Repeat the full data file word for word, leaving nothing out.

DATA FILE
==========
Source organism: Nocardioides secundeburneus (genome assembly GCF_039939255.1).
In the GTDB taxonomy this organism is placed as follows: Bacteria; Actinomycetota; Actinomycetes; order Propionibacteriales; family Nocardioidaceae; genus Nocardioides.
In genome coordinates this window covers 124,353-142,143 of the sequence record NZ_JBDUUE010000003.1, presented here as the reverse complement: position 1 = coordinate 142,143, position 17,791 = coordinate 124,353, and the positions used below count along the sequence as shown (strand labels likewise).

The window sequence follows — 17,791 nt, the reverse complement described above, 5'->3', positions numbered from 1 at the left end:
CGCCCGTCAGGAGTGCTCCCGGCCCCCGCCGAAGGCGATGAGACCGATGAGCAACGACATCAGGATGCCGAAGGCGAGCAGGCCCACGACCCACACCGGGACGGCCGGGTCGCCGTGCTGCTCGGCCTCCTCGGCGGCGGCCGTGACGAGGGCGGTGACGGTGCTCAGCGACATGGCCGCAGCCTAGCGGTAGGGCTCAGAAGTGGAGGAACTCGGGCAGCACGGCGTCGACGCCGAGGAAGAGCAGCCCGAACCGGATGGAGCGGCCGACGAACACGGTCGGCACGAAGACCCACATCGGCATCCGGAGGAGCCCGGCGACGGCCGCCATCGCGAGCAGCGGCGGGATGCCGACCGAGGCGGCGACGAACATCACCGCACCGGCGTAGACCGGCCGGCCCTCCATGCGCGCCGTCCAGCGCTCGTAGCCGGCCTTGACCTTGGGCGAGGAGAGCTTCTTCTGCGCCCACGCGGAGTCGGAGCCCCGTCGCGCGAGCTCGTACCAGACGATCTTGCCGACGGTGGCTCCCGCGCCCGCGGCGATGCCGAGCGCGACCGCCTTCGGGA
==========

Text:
Source organism: Nocardioides secundeburneus (genome assembly GCF_039939255.1).
In the GTDB taxonomy this organism is placed as follows: Bacteria; Actinomycetota; Actinomycetes; order Propionibacteriales; family Nocardioidaceae; genus Nocardioides.
In genome coordinates this window covers 124,353-142,143 of the sequence record NZ_JBDUUE010000003.1, presented here as the reverse complement: position 1 = coordinate 142,143, position 17,791 = coordinate 124,353, and the positions used below count along the sequence as shown (strand labels likewise).

The window sequence follows — 17,791 nt, the reverse complement described above, 5'->3', positions numbered from 1 at the left end:
CGCCCGTCAGGAGTGCTCCCGGCCCCCGCCGAAGGCGATGAGACCGATGAGCAACGACATCAGGATGCCGAAGGCGAGCAGGCCCACGACCCACACCGGGACGGCCGGGTCGCCGTGCTGCTCGGCCTCCTCGGCGGCGGCCGTGACGAGGGCGGTGACGGTGCTCAGCGACATGGCCGCAGCCTAGCGGTAGGGCTCAGAAGTGGAGGAACTCGGGCAGCACGGCGTCGACGCCGAGGAAGAGCAGCCCGAACCGGATGGAGCGGCCGACGAACACGGTCGGCACGAAGACCCACATCGGCATCCGGAGGAGCCCGGCGACGGCCGCCATCGCGAGCAGCGGCGGGATGCCGACCGAGGCGGCGACGAACATCACCGCACCGGCGTAGACCGGCCGGCCCTCCATGCGCGCCGTCCAGCGCTCGTAGCCGGCCTTGACCTTGGGCGAGGAGAGCTTCTTCTGCGCCCACGCGGAGTCGGAGCCCCGTCGCGCGAGCTCGTACCAGACGATCTTGCCGACGGTGGCTCCCGCGCCCGCGGCGATGCCGAGCGCGACCGCCTTCGGGA